The oil spill may spell bad news for migratory birds that will make their way to the city by the month-end. Experts said the concentration of oil in their habitats — creeks and mangroves — would affect the birds.
“It’s a blessing that the birds haven’t reached Mumbai yet,” said Sunjoy Monga, naturalist, Bombay Natural History Society (BNHS). But with the oil having accumulated in the mangroves at Navi Mumbai, Uran and Alibaug, contaminated smaller organisms, clams and mussels will enter the birds’ food chain.
Besides, the oil film over leaves and plants will hamper the oxygen-water exchange.
The birds could get trapped and choke on the oil. “Trapped birds get weighed down by the oil. When oil comes in contact with their water-resistant feathers, it could either strip or weaken the coating,” said Monga.
On Thursday, BNHS scientists got back to collecting water samples of the on-shore oil. Marine biologist Deepak Apte said the oil had reached Sasvane in a big way and that it could be smelt 300 metres from the shore. Tar balls were found in Uran, Vashi and Raigad as well as Colaba. However, there was no impact beyond Dadar towards Bandra and Gorai.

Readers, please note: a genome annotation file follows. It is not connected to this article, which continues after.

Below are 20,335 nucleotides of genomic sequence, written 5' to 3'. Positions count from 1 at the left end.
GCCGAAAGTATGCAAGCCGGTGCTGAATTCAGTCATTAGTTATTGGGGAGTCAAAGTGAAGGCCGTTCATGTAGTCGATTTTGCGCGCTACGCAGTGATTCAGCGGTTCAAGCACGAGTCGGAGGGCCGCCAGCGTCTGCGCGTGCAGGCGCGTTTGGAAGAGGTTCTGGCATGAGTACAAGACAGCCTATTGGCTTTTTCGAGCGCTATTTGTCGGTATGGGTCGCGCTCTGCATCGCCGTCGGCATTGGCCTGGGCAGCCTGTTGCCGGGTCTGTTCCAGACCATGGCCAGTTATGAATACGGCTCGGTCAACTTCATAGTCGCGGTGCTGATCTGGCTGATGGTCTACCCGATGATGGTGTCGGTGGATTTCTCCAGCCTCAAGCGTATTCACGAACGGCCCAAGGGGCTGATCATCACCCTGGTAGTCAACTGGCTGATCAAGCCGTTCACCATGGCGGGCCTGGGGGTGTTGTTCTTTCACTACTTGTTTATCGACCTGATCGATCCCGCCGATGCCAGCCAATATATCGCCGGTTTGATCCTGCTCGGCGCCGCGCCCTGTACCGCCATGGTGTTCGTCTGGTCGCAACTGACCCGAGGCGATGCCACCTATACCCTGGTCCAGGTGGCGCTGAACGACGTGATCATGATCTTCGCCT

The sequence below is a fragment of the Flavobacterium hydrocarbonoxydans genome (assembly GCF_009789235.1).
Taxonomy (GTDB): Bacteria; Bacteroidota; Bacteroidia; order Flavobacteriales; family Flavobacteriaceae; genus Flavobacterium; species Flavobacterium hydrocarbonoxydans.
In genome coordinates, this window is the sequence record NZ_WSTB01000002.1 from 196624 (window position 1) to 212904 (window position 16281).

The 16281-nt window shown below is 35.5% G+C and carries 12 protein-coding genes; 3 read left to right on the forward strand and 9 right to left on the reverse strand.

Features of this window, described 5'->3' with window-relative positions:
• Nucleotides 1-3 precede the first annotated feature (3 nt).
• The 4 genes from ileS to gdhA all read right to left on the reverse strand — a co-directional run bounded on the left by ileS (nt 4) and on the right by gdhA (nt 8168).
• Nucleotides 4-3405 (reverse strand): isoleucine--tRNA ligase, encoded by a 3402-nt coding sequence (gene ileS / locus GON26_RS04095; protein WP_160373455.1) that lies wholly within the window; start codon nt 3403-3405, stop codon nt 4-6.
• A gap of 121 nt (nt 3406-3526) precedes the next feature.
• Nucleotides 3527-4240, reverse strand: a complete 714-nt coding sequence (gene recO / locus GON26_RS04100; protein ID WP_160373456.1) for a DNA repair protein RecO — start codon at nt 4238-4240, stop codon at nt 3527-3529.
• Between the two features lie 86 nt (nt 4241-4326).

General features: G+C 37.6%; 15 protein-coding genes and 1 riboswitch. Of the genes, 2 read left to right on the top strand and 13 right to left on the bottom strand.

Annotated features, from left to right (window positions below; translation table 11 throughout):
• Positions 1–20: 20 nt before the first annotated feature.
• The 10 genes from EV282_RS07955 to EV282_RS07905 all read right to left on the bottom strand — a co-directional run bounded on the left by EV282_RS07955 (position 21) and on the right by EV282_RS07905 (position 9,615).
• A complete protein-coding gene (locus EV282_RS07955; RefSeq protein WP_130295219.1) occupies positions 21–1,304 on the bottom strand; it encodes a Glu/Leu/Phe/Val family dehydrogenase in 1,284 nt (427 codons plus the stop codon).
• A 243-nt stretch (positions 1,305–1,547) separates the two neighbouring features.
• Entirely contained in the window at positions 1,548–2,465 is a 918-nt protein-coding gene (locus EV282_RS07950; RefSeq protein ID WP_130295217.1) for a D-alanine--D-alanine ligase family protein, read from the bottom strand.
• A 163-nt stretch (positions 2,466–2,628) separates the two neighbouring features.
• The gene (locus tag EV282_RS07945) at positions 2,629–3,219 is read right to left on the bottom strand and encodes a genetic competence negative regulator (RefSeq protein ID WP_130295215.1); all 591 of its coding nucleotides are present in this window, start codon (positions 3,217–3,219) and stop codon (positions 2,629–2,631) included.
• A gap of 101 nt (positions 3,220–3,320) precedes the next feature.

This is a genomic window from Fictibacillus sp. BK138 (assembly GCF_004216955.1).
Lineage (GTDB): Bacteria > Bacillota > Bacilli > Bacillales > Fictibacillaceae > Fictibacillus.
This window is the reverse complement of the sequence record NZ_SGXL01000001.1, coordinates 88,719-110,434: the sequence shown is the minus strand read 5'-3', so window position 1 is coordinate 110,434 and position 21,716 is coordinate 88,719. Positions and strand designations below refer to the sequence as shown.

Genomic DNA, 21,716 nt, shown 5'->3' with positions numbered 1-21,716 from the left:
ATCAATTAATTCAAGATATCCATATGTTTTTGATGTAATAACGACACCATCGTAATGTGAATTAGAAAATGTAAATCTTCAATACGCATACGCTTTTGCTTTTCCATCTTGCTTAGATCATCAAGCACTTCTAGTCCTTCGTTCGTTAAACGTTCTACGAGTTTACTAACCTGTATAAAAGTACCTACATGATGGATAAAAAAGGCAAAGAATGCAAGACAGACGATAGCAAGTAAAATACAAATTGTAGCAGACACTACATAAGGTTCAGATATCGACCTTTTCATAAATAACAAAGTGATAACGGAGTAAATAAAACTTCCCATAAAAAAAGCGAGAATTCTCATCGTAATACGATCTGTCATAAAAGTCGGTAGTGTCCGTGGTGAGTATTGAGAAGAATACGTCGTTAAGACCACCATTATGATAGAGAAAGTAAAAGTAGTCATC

Old seeds that have germinated into 6- to 8-inch plants are likely to die. Seeds that are yet to fall on the sea floor and germinate may also be affected.
The National Environmental Engineering Research Institute (NEERI) has collected samples of water and sediments, to check for pesticide content. Rakesh Kumar, director, NEERI, Mumbai, said: “Except Dadar, we found oil in the sand at Colaba, Priyadarshani Park, Breach Candy, Alibaug and Uran. The reports will be out in a couple of days.”